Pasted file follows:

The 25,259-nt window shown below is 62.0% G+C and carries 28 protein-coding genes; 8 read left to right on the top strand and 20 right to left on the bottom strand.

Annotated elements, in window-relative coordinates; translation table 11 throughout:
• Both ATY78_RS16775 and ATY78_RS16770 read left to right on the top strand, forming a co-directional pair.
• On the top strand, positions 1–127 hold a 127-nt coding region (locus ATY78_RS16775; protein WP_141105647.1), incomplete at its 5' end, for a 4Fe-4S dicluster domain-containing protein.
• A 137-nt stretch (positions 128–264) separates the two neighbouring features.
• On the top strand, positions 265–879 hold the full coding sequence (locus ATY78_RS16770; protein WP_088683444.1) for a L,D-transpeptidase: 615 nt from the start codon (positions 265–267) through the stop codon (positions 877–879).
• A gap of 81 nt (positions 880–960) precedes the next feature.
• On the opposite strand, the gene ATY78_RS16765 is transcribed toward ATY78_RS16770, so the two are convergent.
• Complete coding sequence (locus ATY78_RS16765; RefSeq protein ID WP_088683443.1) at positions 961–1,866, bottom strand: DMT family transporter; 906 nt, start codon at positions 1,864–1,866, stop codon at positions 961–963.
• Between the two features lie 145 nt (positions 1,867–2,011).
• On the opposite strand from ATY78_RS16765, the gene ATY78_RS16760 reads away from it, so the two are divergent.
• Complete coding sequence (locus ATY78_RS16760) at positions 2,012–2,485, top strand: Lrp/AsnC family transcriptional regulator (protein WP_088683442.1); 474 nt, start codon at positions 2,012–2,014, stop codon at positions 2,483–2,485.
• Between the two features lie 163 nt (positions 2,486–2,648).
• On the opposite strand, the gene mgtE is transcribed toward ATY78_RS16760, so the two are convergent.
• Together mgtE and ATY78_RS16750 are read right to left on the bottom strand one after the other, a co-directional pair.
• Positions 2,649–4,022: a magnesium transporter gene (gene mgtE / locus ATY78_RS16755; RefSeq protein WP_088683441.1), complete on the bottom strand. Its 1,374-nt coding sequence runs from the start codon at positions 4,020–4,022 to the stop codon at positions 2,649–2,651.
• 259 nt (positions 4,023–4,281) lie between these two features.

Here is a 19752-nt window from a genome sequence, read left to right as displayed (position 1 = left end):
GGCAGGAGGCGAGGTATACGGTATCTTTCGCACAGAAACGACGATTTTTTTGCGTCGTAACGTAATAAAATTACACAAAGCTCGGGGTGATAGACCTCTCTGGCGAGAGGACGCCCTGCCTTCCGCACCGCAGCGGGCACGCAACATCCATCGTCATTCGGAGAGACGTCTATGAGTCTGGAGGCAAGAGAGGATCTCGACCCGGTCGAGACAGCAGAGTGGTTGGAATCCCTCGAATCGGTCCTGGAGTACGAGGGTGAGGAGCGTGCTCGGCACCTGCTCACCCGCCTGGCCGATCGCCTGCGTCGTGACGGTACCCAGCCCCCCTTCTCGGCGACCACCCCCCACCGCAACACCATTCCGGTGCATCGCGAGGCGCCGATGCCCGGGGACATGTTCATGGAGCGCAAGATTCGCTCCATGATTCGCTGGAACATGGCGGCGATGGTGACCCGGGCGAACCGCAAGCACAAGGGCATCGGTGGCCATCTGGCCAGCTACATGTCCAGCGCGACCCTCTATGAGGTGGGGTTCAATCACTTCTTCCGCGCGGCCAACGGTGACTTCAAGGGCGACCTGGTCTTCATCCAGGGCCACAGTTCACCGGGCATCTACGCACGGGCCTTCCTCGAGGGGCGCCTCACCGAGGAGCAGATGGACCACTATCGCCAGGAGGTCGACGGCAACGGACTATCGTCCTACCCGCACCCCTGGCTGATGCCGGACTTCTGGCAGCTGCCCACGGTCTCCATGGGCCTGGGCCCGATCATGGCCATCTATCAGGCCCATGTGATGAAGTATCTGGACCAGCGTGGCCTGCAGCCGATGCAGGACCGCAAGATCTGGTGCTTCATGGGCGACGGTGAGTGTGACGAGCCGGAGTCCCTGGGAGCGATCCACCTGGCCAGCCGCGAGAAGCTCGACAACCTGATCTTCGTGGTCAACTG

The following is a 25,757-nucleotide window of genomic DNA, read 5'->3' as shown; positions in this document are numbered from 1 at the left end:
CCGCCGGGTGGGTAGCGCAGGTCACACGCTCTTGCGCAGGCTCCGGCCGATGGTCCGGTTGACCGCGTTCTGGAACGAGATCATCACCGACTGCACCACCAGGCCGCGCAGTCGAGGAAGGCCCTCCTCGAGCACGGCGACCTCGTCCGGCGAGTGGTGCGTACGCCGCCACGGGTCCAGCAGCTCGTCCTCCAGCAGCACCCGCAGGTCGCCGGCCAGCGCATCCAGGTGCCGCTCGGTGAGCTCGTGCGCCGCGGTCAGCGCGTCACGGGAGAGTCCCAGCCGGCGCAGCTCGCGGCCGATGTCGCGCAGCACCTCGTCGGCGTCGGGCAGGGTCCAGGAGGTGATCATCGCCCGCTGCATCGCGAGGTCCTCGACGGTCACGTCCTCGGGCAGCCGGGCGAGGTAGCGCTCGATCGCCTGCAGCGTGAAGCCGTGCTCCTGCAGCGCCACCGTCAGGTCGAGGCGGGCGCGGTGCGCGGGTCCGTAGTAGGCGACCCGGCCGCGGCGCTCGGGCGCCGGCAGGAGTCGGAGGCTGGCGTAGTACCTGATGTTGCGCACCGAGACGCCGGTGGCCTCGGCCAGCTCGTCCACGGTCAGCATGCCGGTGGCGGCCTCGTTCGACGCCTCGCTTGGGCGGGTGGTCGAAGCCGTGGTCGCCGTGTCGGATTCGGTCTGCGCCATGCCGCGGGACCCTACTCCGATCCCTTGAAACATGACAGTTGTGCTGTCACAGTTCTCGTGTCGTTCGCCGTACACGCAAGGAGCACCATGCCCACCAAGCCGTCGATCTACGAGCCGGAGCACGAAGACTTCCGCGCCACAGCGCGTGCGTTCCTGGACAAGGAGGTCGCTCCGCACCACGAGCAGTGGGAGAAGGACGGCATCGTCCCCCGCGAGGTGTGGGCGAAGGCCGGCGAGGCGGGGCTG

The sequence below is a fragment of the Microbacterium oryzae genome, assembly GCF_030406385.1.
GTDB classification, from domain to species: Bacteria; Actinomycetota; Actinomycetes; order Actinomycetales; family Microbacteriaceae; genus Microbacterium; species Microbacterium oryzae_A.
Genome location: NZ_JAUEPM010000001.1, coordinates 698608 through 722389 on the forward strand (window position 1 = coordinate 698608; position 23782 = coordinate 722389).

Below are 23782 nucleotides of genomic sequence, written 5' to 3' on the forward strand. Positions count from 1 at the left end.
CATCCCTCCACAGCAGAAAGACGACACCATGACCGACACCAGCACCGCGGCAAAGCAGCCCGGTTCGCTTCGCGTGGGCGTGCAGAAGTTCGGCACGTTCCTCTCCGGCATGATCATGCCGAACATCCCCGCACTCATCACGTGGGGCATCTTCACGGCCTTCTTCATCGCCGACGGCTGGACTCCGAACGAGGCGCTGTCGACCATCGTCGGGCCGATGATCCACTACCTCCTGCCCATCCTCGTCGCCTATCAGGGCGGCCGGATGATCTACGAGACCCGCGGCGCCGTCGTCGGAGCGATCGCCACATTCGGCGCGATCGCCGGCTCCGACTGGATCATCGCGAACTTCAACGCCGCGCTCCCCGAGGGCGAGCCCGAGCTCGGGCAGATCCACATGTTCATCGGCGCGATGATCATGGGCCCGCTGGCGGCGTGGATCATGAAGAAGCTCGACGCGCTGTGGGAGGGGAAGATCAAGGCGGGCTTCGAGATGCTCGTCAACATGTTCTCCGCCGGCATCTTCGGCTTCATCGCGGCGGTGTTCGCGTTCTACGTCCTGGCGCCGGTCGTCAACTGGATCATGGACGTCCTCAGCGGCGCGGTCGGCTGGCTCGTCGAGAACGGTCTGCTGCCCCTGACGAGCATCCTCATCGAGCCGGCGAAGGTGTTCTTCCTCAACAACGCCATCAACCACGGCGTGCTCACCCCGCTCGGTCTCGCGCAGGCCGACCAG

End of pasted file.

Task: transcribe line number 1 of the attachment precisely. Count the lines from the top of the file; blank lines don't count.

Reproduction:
The 25,259-nt window shown below is 62.0% G+C and carries 28 protein-coding genes; 8 read left to right on the top strand and 20 right to left on the bottom strand.